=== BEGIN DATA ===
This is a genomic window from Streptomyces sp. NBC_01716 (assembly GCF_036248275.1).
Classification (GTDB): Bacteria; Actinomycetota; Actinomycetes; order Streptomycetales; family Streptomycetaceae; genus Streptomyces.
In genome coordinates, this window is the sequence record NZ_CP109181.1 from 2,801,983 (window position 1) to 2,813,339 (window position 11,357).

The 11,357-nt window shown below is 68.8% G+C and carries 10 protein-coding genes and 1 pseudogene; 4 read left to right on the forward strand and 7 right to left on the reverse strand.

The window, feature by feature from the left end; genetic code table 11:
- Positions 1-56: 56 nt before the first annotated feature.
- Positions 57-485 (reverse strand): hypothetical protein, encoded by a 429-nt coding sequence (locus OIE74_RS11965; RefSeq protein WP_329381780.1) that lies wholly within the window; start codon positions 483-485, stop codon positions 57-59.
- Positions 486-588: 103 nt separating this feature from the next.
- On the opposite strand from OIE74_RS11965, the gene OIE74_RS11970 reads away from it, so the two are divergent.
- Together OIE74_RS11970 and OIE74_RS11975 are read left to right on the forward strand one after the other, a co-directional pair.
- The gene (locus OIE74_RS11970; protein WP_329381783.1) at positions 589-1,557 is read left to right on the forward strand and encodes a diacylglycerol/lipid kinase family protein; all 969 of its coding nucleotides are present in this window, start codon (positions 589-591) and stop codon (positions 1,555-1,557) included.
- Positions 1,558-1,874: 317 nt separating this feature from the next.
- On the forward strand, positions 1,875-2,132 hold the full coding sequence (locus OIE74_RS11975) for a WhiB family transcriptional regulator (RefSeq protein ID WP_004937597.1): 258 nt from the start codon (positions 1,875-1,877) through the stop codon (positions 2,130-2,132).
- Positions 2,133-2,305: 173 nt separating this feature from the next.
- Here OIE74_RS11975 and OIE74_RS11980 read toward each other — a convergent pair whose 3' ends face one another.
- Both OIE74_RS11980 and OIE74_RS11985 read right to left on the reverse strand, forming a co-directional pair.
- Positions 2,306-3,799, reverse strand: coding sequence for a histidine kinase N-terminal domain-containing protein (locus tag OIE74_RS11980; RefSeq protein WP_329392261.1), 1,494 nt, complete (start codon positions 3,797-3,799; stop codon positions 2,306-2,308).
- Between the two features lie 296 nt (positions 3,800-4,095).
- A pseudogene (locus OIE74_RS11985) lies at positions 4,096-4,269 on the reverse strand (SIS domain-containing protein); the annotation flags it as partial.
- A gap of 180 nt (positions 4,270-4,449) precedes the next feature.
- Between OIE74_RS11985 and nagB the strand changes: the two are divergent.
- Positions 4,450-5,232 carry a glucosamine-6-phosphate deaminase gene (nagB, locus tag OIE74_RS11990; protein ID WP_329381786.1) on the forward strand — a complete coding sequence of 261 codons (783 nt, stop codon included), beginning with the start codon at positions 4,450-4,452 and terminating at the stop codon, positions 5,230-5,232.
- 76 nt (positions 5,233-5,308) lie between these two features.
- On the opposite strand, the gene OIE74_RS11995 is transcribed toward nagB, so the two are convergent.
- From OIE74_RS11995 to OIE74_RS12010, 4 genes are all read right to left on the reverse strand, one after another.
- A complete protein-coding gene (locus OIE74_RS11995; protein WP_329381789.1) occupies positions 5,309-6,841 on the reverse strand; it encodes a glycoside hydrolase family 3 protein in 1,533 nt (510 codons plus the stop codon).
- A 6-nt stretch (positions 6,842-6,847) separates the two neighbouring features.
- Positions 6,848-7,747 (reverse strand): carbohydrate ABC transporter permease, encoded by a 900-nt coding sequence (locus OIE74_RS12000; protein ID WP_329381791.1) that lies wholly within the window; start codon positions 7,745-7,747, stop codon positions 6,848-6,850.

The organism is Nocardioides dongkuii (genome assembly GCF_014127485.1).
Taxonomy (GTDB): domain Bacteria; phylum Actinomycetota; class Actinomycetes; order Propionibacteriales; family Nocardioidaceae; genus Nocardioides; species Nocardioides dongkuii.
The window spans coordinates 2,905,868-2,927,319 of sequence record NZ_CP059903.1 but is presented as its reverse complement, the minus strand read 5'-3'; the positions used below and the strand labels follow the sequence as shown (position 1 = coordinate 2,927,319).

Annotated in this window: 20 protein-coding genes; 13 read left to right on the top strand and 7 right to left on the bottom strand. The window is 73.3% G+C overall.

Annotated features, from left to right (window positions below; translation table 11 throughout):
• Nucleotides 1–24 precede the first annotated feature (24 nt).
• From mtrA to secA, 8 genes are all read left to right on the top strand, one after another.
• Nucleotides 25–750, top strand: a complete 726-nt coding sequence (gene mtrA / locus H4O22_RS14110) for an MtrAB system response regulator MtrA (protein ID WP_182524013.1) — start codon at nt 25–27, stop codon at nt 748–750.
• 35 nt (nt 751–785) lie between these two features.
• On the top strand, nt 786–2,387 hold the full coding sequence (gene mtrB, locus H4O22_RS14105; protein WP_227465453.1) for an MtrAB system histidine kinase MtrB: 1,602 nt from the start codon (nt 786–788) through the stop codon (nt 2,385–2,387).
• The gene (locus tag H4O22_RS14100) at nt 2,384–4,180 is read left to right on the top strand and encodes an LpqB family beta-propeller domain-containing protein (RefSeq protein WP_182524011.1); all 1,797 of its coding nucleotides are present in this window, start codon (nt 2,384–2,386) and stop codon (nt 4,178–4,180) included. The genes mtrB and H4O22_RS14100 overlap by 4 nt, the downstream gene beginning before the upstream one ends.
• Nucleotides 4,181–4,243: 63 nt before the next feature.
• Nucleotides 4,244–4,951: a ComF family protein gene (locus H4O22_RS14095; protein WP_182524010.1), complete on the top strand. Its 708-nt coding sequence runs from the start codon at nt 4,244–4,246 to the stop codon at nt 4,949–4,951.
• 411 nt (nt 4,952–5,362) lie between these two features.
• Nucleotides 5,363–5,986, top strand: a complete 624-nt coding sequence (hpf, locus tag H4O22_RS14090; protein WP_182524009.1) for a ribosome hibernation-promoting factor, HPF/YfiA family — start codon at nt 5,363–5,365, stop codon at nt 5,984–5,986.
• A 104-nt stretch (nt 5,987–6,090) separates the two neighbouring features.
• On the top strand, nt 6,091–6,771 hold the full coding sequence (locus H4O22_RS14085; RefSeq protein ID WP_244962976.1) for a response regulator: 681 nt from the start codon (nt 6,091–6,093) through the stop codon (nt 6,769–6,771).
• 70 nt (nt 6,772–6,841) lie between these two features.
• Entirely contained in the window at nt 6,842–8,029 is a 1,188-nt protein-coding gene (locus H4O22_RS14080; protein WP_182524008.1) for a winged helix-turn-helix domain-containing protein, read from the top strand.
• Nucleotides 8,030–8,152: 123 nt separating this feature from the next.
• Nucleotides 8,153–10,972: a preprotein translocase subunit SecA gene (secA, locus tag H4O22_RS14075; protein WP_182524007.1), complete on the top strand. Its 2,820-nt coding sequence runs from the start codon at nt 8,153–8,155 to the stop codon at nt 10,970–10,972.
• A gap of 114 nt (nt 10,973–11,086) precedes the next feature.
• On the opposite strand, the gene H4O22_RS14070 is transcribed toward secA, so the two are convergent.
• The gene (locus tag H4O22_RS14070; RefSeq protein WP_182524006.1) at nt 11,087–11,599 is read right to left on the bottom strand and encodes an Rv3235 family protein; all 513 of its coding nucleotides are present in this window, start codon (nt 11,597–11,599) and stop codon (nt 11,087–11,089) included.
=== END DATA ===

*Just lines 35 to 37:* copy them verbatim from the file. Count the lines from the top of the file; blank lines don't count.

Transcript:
• From mtrA to secA, 8 genes are all read left to right on the top strand, one after another.
• Nucleotides 25–750, top strand: a complete 726-nt coding sequence (gene mtrA / locus H4O22_RS14110) for an MtrAB system response regulator MtrA (protein ID WP_182524013.1) — start codon at nt 25–27, stop codon at nt 748–750.
• 35 nt (nt 751–785) lie between these two features.